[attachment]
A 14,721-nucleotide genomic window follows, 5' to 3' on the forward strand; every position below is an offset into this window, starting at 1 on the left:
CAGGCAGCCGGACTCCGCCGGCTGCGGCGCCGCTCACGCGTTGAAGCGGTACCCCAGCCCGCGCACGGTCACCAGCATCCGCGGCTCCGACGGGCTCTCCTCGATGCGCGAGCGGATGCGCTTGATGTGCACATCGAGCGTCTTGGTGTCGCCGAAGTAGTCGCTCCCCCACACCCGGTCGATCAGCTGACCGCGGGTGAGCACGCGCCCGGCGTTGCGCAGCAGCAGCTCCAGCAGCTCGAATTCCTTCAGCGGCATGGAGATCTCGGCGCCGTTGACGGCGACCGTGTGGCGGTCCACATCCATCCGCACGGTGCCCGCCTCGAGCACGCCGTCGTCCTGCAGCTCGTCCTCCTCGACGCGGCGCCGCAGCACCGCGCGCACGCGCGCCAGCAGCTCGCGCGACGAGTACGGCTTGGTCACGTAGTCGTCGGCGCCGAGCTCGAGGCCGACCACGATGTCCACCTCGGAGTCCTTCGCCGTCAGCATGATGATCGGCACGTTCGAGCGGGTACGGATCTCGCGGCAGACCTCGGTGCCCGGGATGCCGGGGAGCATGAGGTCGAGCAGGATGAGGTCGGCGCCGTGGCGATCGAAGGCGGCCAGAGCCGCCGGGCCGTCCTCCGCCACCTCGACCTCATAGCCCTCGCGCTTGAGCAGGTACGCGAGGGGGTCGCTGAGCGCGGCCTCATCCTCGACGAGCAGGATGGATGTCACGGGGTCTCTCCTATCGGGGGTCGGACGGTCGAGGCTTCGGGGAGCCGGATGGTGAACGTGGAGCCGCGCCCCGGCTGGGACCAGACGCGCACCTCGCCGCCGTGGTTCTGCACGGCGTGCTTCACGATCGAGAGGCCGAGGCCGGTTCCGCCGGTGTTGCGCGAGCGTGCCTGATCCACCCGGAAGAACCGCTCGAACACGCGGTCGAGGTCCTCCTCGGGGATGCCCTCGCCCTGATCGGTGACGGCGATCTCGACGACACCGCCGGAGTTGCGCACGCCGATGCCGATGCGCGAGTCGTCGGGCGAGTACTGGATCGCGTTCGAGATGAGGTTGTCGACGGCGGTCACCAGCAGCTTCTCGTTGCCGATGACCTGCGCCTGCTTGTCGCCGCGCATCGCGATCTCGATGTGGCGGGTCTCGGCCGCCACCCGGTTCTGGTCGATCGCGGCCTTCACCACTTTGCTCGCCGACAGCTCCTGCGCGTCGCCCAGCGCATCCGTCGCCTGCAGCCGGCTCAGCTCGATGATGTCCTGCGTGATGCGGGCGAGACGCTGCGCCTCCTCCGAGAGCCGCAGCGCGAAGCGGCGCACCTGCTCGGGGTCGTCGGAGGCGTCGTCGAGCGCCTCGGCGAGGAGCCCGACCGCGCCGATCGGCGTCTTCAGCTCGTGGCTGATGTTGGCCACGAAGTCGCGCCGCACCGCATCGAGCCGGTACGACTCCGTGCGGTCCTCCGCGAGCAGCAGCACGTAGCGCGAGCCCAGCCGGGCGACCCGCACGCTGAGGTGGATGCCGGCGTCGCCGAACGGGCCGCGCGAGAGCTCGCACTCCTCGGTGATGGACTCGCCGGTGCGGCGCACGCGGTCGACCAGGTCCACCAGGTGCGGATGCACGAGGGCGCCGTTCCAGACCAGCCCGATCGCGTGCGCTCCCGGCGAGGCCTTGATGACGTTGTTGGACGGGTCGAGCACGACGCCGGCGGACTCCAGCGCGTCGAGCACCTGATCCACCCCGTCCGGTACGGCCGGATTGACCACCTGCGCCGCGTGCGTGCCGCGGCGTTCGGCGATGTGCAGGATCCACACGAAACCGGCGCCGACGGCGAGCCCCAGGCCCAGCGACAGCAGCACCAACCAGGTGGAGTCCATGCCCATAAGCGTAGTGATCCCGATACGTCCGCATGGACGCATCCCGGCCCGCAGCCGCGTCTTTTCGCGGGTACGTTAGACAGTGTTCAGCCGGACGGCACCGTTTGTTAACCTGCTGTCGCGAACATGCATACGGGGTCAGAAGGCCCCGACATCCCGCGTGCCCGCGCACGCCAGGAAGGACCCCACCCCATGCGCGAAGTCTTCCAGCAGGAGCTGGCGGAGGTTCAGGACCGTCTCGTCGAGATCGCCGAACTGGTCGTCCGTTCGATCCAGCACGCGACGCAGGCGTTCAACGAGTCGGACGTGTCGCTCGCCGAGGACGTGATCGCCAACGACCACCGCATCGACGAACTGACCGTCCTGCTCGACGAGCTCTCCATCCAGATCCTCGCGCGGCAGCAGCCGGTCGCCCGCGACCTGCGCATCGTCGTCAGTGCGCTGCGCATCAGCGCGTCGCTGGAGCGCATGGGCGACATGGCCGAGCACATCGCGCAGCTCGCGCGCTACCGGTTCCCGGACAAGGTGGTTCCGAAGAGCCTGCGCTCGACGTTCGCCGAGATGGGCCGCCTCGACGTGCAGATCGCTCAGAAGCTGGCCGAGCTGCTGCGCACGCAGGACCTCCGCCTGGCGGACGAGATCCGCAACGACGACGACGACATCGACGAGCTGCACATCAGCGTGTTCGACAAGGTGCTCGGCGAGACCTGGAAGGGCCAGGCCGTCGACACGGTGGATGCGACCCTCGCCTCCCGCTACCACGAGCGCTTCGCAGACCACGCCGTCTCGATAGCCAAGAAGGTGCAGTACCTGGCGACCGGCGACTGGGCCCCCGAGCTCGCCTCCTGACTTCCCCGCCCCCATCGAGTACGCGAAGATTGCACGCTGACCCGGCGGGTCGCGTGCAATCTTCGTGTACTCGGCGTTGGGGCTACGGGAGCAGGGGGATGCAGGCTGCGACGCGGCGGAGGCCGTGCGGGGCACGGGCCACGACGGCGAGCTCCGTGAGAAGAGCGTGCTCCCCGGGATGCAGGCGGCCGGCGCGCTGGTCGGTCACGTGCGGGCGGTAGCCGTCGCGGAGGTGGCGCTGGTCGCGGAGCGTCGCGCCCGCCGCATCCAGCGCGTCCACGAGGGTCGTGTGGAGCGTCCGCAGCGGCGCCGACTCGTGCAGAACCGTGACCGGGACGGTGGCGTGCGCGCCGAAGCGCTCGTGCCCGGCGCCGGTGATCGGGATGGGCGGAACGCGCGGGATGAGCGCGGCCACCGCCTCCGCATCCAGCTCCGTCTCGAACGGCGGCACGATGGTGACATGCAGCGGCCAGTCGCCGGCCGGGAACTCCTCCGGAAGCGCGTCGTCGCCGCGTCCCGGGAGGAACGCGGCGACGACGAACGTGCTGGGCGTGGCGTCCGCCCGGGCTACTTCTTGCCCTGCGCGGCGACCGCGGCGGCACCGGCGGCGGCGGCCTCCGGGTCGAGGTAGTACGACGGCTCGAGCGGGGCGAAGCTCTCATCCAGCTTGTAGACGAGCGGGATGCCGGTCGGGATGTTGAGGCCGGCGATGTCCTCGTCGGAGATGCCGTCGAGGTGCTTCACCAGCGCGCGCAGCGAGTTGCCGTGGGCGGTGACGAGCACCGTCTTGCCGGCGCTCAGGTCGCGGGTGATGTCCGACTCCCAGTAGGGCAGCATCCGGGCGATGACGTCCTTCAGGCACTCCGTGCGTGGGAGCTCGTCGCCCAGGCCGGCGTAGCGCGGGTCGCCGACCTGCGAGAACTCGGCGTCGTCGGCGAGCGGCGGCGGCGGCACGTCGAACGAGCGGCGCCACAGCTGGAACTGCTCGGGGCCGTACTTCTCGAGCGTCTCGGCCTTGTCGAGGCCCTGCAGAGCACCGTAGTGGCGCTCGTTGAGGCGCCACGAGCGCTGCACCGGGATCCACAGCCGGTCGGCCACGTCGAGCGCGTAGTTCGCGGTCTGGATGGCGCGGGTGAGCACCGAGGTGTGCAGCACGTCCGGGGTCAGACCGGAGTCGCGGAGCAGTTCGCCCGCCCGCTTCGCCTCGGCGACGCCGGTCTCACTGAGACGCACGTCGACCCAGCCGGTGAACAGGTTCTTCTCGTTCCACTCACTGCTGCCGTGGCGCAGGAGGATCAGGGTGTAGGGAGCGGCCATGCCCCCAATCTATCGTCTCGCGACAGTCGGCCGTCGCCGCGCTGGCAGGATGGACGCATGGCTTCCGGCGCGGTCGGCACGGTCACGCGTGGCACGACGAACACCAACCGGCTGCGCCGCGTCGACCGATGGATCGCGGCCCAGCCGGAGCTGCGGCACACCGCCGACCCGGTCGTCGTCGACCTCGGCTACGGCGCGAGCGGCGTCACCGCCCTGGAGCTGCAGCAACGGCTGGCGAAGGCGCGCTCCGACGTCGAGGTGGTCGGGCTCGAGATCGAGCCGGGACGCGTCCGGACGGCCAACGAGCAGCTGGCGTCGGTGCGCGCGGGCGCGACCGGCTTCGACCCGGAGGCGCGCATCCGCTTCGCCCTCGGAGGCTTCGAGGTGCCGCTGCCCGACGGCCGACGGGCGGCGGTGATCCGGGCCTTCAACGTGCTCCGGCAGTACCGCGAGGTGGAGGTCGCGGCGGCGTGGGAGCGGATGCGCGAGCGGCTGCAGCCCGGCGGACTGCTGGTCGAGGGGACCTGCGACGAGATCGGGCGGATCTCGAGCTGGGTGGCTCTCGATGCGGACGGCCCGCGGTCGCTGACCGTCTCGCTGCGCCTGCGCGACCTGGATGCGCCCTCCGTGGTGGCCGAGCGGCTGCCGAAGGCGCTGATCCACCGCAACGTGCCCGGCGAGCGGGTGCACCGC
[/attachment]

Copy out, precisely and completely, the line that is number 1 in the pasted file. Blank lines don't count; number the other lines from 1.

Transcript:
A 14,721-nucleotide genomic window follows, 5' to 3' on the forward strand; every position below is an offset into this window, starting at 1 on the left: